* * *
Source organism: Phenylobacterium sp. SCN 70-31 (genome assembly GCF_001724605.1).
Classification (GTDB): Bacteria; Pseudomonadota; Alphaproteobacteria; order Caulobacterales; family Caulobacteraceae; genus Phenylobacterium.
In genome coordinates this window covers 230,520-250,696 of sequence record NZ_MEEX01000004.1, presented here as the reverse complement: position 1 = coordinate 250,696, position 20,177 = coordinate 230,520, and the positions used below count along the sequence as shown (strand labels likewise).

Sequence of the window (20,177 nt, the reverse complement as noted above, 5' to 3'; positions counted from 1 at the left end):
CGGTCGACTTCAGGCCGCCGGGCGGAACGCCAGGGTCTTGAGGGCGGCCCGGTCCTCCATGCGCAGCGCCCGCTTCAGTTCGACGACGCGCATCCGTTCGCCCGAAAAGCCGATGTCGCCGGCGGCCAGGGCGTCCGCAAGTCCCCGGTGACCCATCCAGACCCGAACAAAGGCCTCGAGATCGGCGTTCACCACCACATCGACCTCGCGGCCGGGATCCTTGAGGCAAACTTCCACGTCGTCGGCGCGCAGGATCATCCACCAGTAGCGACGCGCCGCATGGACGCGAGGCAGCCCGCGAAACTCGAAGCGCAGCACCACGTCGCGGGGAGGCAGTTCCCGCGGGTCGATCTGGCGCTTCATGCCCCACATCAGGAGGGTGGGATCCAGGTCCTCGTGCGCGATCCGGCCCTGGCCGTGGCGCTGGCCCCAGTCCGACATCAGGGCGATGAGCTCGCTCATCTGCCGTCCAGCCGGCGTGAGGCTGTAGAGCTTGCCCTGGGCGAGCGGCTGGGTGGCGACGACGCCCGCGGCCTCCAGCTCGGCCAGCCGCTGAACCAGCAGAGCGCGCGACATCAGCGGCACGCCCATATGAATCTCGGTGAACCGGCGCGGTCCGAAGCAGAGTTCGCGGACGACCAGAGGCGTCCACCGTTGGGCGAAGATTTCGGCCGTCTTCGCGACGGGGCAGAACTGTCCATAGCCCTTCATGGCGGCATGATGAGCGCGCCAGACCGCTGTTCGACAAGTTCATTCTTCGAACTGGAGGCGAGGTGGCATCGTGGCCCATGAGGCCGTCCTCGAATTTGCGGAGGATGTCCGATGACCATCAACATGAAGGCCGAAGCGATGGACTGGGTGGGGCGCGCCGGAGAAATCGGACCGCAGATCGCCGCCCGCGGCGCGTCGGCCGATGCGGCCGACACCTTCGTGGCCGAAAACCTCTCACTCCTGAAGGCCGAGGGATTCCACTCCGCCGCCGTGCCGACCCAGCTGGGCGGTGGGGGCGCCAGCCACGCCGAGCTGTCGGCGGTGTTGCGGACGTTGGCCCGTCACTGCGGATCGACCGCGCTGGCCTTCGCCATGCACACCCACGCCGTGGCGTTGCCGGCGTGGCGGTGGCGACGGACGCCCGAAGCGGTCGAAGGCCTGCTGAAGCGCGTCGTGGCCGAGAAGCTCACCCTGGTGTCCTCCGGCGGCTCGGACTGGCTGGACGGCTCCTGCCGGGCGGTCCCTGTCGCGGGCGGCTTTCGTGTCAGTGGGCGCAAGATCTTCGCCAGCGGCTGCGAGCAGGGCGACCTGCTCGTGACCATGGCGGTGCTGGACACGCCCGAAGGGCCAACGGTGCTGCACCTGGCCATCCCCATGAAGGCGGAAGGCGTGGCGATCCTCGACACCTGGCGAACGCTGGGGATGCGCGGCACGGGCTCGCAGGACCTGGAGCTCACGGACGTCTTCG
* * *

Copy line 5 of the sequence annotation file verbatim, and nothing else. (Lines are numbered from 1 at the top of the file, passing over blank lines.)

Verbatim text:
CGGTCGACTTCAGGCCGCCGGGCGGAACGCCAGGGTCTTGAGGGCGGCCCGGTCCTCCATGCGCAGCGCCCGCTTCAGTTCGACGACGCGCATCCGTTCGCCCGAAAAGCCGATGTCGCCGGCGGCCAGGGCGTCCGCAAGTCCCCGGTGACCCATCCAGACCCGAACAAAGGCCTCGAGATCGGCGTTCACCACCACATCGACCTCGCGGCCGGGATCCTTGAGGCAAACTTCCACGTCGTCGGCGCGCAGGATCATCCACCAGTAGCGACGCGCCGCATGGACGCGAGGCAGCCCGCGAAACTCGAAGCGCAGCACCACGTCGCGGGGAGGCAGTTCCCGCGGGTCGATCTGGCGCTTCATGCCCCACATCAGGAGGGTGGGATCCAGGTCCTCGTGCGCGATCCGGCCCTGGCCGTGGCGCTGGCCCCAGTCCGACATCAGGGCGATGAGCTCGCTCATCTGCCGTCCAGCCGGCGTGAGGCTGTAGAGCTTGCCCTGGGCGAGCGGCTGGGTGGCGACGACGCCCGCGGCCTCCAGCTCGGCCAGCCGCTGAACCAGCAGAGCGCGCGACATCAGCGGCACGCCCATATGAATCTCGGTGAACCGGCGCGGTCCGAAGCAGAGTTCGCGGACGACCAGAGGCGTCCACCGTTGGGCGAAGATTTCGGCCGTCTTCGCGACGGGGCAGAACTGTCCATAGCCCTTCATGGCGGCATGATGAGCGCGCCAGACCGCTGTTCGACAAGTTCATTCTTCGAACTGGAGGCGAGGTGGCATCGTGGCCCATGAGGCCGTCCTCGAATTTGCGGAGGATGTCCGATGACCATCAACATGAAGGCCGAAGCGATGGACTGGGTGGGGCGCGCCGGAGAAATCGGACCGCAGATCGCCGCCCGCGGCGCGTCGGCCGATGCGGCCGACACCTTCGTGGCCGAAAACCTCTCACTCCTGAAGGCCGAGGGATTCCACTCCGCCGCCGTGCCGACCCAGCTGGGCGGTGGGGGCGCCAGCCACGCCGAGCTGTCGGCGGTGTTGCGGACGTTGGCCCGTCACTGCGGATCGACCGCGCTGGCCTTCGCCATGCACACCCACGCCGTGGCGTTGCCGGCGTGGCGGTGGCGACGGACGCCCGAAGCGGTCGAAGGCCTGCTGAAGCGCGTCGTGGCCGAGAAGCTCACCCTGGTGTCCTCCGGCGGCTCGGACTGGCTGGACGGCTCCTGCCGGGCGGTCCCTGTCGCGGGCGGCTTTCGTGTCAGTGGGCGCAAGATCTTCGCCAGCGGCTGCGAGCAGGGCGACCTGCTCGTGACCATGGCGGTGCTGGACACGCCCGAAGGGCCAACGGTGCTGCACCTGGCCATCCCCATGAAGGCGGAAGGCGTGGCGATCCTCGACACCTGGCGAACGCTGGGGATGCGCGGCACGGGCTCGCAGGACCTGGAGCTCACGGACGTCTTCG